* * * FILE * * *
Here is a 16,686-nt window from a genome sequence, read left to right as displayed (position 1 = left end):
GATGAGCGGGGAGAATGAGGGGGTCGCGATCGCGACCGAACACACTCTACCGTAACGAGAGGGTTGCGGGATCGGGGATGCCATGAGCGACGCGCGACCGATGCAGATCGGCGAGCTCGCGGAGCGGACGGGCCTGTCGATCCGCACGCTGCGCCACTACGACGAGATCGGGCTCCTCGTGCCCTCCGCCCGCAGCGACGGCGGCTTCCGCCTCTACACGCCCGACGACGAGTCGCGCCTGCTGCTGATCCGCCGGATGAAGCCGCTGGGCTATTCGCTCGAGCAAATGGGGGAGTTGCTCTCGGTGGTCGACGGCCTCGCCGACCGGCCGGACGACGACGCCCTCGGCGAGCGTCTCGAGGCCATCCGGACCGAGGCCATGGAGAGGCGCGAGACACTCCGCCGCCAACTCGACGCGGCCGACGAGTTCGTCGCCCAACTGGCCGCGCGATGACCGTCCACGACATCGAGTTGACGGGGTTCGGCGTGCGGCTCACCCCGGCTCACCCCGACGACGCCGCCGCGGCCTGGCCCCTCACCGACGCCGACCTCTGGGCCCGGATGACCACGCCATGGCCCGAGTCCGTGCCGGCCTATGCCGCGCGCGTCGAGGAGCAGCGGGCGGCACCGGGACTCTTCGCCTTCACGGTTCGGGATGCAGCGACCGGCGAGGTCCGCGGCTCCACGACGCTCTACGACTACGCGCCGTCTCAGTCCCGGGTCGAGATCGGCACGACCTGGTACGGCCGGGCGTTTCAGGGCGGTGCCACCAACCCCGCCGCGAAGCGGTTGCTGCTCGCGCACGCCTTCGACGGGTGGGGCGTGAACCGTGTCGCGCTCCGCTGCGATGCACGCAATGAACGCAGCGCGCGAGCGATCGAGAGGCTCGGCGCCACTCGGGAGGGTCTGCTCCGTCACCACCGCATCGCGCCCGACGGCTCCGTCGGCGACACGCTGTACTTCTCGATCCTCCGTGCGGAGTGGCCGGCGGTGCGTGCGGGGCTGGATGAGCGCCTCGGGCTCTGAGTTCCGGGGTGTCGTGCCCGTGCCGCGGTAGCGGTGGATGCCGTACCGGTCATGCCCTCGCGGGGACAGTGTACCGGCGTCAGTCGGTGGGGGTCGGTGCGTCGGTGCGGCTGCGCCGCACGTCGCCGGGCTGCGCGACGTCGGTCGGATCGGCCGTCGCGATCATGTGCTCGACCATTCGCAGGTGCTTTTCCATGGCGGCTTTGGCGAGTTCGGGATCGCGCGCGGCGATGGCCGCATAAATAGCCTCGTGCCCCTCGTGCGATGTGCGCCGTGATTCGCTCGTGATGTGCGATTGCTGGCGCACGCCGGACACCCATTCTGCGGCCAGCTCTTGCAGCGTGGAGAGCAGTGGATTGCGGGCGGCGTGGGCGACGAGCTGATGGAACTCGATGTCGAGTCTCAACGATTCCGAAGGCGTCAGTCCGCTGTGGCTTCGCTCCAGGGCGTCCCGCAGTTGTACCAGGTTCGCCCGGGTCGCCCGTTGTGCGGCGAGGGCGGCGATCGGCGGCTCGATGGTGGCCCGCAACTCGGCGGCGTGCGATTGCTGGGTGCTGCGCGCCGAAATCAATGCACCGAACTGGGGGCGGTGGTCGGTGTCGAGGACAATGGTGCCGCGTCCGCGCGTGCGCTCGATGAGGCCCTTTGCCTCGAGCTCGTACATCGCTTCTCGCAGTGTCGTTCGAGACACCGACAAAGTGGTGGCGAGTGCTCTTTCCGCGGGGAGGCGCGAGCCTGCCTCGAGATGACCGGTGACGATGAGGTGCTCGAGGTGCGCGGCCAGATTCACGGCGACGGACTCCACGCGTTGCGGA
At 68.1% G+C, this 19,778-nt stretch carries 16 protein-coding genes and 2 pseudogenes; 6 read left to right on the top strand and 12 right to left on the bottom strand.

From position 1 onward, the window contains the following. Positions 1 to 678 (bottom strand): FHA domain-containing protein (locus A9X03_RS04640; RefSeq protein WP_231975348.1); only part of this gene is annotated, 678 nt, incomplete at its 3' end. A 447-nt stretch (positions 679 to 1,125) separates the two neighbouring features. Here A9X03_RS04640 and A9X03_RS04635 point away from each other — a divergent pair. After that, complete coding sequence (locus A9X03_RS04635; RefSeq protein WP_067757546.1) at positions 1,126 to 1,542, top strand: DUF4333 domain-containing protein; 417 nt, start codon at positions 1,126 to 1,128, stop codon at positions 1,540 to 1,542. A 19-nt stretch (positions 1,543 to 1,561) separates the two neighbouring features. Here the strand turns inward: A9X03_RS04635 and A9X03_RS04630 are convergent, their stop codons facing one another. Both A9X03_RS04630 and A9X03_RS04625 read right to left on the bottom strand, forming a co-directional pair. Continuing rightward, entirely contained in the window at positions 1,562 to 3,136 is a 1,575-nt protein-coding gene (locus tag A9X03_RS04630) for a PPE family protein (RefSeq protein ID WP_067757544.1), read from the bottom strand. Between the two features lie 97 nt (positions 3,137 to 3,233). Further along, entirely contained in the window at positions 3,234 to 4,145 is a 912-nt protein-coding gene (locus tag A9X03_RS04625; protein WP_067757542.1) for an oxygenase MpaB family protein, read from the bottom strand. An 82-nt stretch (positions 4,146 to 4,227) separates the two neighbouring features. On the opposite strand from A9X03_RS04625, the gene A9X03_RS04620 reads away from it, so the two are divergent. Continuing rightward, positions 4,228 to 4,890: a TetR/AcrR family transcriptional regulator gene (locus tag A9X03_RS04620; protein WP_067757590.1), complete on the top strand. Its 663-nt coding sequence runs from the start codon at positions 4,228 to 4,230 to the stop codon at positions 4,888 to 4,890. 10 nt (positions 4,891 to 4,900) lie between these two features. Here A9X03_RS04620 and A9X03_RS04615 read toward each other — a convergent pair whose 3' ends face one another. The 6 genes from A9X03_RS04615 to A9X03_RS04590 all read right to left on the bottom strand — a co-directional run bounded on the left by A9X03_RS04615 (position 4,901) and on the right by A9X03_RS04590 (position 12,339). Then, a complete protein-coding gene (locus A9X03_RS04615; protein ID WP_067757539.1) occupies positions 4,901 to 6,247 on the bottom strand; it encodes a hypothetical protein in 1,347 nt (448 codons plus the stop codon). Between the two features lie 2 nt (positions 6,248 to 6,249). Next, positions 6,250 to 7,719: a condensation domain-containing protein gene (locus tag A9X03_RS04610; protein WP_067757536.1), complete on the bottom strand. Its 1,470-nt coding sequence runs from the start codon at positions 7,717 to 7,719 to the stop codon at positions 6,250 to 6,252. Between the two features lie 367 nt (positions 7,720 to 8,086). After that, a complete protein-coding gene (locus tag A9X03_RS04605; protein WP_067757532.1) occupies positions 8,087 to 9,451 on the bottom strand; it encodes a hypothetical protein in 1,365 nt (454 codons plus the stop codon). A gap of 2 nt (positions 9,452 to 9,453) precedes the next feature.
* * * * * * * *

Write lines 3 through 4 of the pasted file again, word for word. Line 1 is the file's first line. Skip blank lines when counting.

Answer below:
At 68.1% G+C, this 19,778-nt stretch carries 16 protein-coding genes and 2 pseudogenes; 6 read left to right on the top strand and 12 right to left on the bottom strand.

From position 1 onward, the window contains the following. Positions 1 to 678 (bottom strand): FHA domain-containing protein (locus A9X03_RS04640; RefSeq protein WP_231975348.1); only part of this gene is annotated, 678 nt, incomplete at its 3' end. A 447-nt stretch (positions 679 to 1,125) separates the two neighbouring features. Here A9X03_RS04640 and A9X03_RS04635 point away from each other — a divergent pair. After that, complete coding sequence (locus A9X03_RS04635; RefSeq protein WP_067757546.1) at positions 1,126 to 1,542, top strand: DUF4333 domain-containing protein; 417 nt, start codon at positions 1,126 to 1,128, stop codon at positions 1,540 to 1,542. A 19-nt stretch (positions 1,543 to 1,561) separates the two neighbouring features. Here the strand turns inward: A9X03_RS04635 and A9X03_RS04630 are convergent, their stop codons facing one another. Both A9X03_RS04630 and A9X03_RS04625 read right to left on the bottom strand, forming a co-directional pair. Continuing rightward, entirely contained in the window at positions 1,562 to 3,136 is a 1,575-nt protein-coding gene (locus tag A9X03_RS04630) for a PPE family protein (RefSeq protein ID WP_067757544.1), read from the bottom strand. Between the two features lie 97 nt (positions 3,137 to 3,233). Further along, entirely contained in the window at positions 3,234 to 4,145 is a 912-nt protein-coding gene (locus tag A9X03_RS04625; protein WP_067757542.1) for an oxygenase MpaB family protein, read from the bottom strand. An 82-nt stretch (positions 4,146 to 4,227) separates the two neighbouring features. On the opposite strand from A9X03_RS04625, the gene A9X03_RS04620 reads away from it, so the two are divergent. Continuing rightward, positions 4,228 to 4,890: a TetR/AcrR family transcriptional regulator gene (locus tag A9X03_RS04620; protein WP_067757590.1), complete on the top strand. Its 663-nt coding sequence runs from the start codon at positions 4,228 to 4,230 to the stop codon at positions 4,888 to 4,890. 10 nt (positions 4,891 to 4,900) lie between these two features. Here A9X03_RS04620 and A9X03_RS04615 read toward each other — a convergent pair whose 3' ends face one another. The 6 genes from A9X03_RS04615 to A9X03_RS04590 all read right to left on the bottom strand — a co-directional run bounded on the left by A9X03_RS04615 (position 4,901) and on the right by A9X03_RS04590 (position 12,339). Then, a complete protein-coding gene (locus A9X03_RS04615; protein ID WP_067757539.1) occupies positions 4,901 to 6,247 on the bottom strand; it encodes a hypothetical protein in 1,347 nt (448 codons plus the stop codon). Between the two features lie 2 nt (positions 6,248 to 6,249). Next, positions 6,250 to 7,719: a condensation domain-containing protein gene (locus tag A9X03_RS04610; protein WP_067757536.1), complete on the bottom strand. Its 1,470-nt coding sequence runs from the start codon at positions 7,717 to 7,719 to the stop codon at positions 6,250 to 6,252. Between the two features lie 367 nt (positions 7,720 to 8,086). After that, a complete protein-coding gene (locus tag A9X03_RS04605; protein WP_067757532.1) occupies positions 8,087 to 9,451 on the bottom strand; it encodes a hypothetical protein in 1,365 nt (454 codons plus the stop codon). A gap of 2 nt (positions 9,452 to 9,453) precedes the next feature.